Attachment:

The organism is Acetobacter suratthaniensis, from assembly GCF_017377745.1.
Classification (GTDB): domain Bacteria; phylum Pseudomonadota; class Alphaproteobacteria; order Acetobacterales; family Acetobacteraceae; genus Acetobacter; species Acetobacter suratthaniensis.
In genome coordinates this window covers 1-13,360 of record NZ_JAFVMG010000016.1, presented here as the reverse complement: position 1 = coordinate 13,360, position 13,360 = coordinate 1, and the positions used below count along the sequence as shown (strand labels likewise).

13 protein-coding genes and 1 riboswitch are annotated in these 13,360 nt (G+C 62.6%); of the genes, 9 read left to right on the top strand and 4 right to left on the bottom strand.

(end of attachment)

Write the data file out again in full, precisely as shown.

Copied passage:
The organism is Acetobacter suratthaniensis, from assembly GCF_017377745.1.
Classification (GTDB): domain Bacteria; phylum Pseudomonadota; class Alphaproteobacteria; order Acetobacterales; family Acetobacteraceae; genus Acetobacter; species Acetobacter suratthaniensis.
In genome coordinates this window covers 1-13,360 of record NZ_JAFVMG010000016.1, presented here as the reverse complement: position 1 = coordinate 13,360, position 13,360 = coordinate 1, and the positions used below count along the sequence as shown (strand labels likewise).

13 protein-coding genes and 1 riboswitch are annotated in these 13,360 nt (G+C 62.6%); of the genes, 9 read left to right on the top strand and 4 right to left on the bottom strand.